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Generative AI: Supporting AI Literacy, Research, and Publishing

Ethical Issues

Generative AI has already radically changed the information and technology landscape. Yet multiple ethical issues related to access, biases, copyright and intellectual property, data integrity and transparency, privacy, misinformation, and research and open science must be considered when using - or requiring the use of - these tools. 

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Access and Privilege

In order to use many updated Generative AI tools, vendors such as OpenAI, Microsoft, and Google require subscriptions, which can be costly to the individual. This pay-to-play model for common Generative AI tools like GPT-4 and DALL-E creates a barrier by excluding individuals who are unable to afford the monthly subscription cost for individual use and don't have access to the most up-to-date tool through their respective institution.

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All information (and people) are biased, but how these biases will be consistently displayed by ChatGPT, etc. is unknown. We do know that Generative AI's training data relies on corpuses and datasets curated from across the open web (which is driven largely by content from North American and Western countries). Additionally, given the lack of diversity in the technology industry, these tools will yield social, cultural, and political biases that reflect not only their underlying training data, but the biases of their programmers. This can result in the erasure of people from marginalized groups, including those from the majority world.

Watch this video from Kriti Sharma, AI technologist and expert, to learn more about AI biases related to gender and race.

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Copyright & Intellectual Property

One of the ongoing issues related to Generative AI and its training data involves the unauthorized ingestion of both open access and copyrighted works into training data. Several lawsuits have been filed by Getty and a collective of authors and publishers, who allege that their works were included without authorization, and that these authors aren't receiving credit (and royalties) for their works through Generative AI outputs. There are also challenges associated with understanding of authorship and eligibility for copyright protection, a right that has traditionally been extended only to humans. All of this can have academic, legal, and financial implications for corporations, institutions, and individuals who are content creators, and who may be unknowingly plagiarizing or creating derivative works using copyrighted material via Generative AI.



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Economics & Labor

While AI can automate repetitive tasks and allow employees more time for collaboration and developing creative solutions, there are potentially negative issues associated with Generative AI use in industry. The first involves market competition and the potential devaluing of skill sets (e.g., graphic design) that, up until this point, were highly specialized. This devaluation could result in job loss and deprivation of livelihood that results from replacing human workers with Generative AI technology. Additionally, there are concerns related to labor conditions in the development of Generative AI tools, particularly concerning workers who primarily live in the Global South and who were paid low wages and experienced psychological issues related to the explicit graphic content they were required to view as part of the training process.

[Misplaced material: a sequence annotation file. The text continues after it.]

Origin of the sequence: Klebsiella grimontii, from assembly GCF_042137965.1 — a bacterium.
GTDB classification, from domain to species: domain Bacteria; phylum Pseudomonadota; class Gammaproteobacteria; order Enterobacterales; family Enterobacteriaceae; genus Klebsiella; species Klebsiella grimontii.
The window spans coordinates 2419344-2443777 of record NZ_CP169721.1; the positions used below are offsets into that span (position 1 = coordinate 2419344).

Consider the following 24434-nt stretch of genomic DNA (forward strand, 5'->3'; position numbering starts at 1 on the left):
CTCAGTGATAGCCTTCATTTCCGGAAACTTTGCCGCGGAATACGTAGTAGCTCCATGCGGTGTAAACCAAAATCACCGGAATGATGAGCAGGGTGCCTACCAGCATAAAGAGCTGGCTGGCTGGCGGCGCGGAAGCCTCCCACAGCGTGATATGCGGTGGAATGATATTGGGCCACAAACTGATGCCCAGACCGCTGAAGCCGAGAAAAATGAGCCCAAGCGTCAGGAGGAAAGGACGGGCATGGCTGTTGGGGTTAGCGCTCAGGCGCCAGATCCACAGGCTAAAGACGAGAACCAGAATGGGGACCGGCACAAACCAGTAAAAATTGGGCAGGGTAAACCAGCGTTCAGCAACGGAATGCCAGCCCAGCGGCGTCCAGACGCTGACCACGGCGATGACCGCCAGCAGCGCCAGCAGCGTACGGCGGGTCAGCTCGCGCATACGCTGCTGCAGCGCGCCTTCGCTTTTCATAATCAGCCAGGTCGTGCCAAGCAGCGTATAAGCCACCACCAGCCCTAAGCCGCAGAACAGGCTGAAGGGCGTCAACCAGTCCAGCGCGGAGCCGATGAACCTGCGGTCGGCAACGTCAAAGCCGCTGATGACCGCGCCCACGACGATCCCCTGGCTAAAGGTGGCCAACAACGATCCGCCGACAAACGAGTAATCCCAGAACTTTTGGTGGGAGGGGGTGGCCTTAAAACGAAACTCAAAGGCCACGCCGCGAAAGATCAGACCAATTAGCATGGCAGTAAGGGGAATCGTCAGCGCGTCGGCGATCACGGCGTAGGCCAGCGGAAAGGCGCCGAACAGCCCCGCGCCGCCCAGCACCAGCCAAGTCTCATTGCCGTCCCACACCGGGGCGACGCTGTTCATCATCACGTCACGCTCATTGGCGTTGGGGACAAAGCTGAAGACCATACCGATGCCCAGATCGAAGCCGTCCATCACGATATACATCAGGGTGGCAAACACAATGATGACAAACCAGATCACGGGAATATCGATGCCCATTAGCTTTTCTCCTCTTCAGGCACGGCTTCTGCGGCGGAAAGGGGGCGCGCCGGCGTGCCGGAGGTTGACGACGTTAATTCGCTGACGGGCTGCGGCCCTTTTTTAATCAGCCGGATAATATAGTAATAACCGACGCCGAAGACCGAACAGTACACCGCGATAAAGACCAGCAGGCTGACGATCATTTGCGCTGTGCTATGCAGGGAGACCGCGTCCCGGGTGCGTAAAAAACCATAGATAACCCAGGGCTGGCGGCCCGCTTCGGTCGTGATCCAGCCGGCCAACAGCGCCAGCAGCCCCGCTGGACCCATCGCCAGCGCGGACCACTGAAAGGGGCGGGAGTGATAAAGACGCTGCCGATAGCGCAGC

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Since ChatGPT's release, many individuals have expressed concerns about individual privacy and how usage data are being stored and utilized by Generative AI tools to learn and produce new content. Privacy implications include the potential for increased corporate and digital surveillance, negative impacts for individuals in marginalized groups, and problems related to lack of consent.

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Research & Open Science

In January 2023, Nature - widely considered the premier journal in science and technology - published an editorial highlighting ChatGPT's threat to open science. Notably, the article remarked, "The big worry in the research community is that students and scientists could deceitfully pass off LLM-written text as their own, or use LLMs in a simplistic fashion (such as to conduct an incomplete literature review) and produce work that is unreliable." They also identified several submitted articles that had identified ChatGPT as a co-author, highlighting the lack of accountability by Generative AI for the content it generates. Finally, they required that any scholar who employed Generative AI tools document the use of those tools as part of their introduction, methods, and/or acknowledgements sections.


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